Monroe author Roosevelt Wright Jr. has published a second historical epic fiction novel and sequel to The Children of Panther Burn, which he published in 2009
Unlike most historic fiction novels, both of Wright’s novels contain endnotes and links to historical background information to help readers learn more about many of the real characters and events which formed the basis of the powerful story of the women of the Panther.
“Many people saw the movie ‘The Black Panther’ and saw a scene in which a dozen women warriors guarded two men as they fought to be king. In reality, the King of Dahomey, West Africa had an army of 6,000 women warriors who were beautiful, sexy, and deadly; all six-thousand of them were his wives,” said Wright, explaining what happens when one of those wives comes to America and ends up a slave on the 15,000 acre of Panther Burn plantation just outside of Greenville, Mississippi.
The Children of Panther Burn centered around that family of slave descendants in Panther Burn that survived sixty-years of obstacles to reach the pinnacles of success.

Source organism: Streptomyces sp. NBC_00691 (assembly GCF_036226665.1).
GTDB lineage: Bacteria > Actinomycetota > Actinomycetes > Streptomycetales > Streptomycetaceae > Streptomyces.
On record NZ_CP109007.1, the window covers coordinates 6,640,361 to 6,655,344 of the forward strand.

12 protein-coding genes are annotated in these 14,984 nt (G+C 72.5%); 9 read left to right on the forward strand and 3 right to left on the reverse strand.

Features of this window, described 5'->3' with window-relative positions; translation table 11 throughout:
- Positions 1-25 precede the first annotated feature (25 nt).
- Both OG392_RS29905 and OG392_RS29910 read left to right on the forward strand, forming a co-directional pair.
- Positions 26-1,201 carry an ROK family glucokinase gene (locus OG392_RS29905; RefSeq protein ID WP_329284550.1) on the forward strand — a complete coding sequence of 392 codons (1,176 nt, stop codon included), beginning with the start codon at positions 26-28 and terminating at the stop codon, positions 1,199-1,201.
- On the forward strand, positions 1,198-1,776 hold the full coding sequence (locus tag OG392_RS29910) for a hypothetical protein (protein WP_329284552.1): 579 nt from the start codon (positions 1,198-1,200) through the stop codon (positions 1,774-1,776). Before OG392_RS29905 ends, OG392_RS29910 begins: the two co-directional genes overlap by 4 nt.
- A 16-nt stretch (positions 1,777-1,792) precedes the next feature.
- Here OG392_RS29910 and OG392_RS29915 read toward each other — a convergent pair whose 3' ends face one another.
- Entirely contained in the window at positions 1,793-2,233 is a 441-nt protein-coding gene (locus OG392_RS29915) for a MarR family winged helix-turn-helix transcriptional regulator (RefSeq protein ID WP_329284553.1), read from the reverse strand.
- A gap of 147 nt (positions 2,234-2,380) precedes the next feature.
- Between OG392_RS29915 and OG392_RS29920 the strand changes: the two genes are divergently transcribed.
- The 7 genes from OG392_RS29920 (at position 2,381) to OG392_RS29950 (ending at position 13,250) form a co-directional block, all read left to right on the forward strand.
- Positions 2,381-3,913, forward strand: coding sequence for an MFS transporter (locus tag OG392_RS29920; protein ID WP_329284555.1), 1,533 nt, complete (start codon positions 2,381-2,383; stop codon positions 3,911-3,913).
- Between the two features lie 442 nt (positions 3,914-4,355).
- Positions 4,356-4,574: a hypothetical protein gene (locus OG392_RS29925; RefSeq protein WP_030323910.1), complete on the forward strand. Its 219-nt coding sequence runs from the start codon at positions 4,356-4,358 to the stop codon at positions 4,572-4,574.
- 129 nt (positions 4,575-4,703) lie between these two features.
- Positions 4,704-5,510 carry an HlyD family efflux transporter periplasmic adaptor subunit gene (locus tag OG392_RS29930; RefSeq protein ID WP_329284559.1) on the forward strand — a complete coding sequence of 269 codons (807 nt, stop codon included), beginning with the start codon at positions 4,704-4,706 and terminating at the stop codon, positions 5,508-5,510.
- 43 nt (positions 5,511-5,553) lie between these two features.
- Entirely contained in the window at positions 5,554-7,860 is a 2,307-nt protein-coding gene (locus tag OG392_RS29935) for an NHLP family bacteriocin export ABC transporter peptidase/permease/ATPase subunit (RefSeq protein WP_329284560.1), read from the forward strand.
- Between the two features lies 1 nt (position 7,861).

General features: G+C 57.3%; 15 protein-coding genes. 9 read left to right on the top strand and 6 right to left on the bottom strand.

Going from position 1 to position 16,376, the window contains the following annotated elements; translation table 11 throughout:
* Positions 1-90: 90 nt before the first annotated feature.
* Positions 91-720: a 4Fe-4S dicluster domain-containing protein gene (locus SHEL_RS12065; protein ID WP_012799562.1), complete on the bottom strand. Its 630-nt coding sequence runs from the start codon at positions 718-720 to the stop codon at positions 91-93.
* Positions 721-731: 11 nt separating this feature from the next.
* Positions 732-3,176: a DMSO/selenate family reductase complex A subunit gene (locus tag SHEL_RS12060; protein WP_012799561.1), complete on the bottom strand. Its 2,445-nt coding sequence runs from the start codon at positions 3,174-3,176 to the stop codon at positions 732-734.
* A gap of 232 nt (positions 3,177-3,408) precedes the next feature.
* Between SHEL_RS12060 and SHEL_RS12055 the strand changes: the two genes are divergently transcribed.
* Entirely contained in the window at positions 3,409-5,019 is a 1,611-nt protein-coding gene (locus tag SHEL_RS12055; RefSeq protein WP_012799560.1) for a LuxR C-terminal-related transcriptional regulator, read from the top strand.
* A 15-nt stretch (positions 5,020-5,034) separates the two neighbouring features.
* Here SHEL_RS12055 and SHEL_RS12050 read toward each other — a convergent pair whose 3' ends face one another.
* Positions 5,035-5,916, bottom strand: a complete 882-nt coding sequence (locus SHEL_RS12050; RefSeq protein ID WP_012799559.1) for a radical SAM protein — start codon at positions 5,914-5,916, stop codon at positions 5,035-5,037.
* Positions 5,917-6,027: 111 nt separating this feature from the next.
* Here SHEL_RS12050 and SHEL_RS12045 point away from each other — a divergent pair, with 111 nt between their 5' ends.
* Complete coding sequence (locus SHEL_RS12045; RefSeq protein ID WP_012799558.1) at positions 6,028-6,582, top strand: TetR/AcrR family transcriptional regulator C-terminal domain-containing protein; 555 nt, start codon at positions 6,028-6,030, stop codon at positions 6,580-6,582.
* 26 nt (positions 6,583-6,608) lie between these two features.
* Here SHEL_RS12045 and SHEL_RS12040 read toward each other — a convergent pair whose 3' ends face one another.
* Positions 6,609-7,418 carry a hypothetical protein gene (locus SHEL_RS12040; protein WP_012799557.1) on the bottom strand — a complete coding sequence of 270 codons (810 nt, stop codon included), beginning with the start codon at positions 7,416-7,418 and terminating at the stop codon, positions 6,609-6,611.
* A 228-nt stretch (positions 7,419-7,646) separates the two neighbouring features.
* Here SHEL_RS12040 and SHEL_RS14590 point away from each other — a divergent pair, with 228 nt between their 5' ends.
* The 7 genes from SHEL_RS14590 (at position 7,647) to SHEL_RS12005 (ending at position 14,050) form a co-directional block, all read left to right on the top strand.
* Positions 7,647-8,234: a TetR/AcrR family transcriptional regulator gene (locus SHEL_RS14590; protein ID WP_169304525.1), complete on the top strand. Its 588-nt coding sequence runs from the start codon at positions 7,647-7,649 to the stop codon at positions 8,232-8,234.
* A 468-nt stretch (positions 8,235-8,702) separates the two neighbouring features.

The Trail of the Panther steps back into the lineage and reveals a powerful story of one Ahosi warrior and five generations of her descendants who rose to the pinnacles of power in the United States including involvement in the election of President Barack Obama.
Trail opens in Dahomey, West Africa—home of the Panther People—where powerful warriors battle each other for slaves to offer to the gods in sacrifice or to sell to slave traders. In the aftermath of a brutal tribal war, little Ehizokie is orphaned.
After a mother panther raises her along with her cubs, fate decides Ehizokie’s future as she transforms into an Ahosi warrior—a group of special guards that are all women and all wives of the king. More than anything else, Ehizokie wants to please the king of her African nation.
As she matures and is eventually brought to America on a slave ship, Ehizokie soon reveals to everyone around her, including her slave friend, Izogie, that she is a terror to anyone who threatens her life, the king, or those under her protection.
A mysterious myth–that any man who mates with her or her descendants will die before the child is born–follows her across the ocean. It causes a problem for several generations of men, slave, slave masters, and businessmen.
After she finally lands at a Mississippi plantation and begins a new chapter, Ehizokie births five generations of descendants, one of whom is Cora Mae Jones. As Cora rises from the depths of poverty in Panther Burn, Mississippi, she creates a future no one could have ever imagined which leads to Obama.
Wright is publisher of the Monroe Free Press. ℜ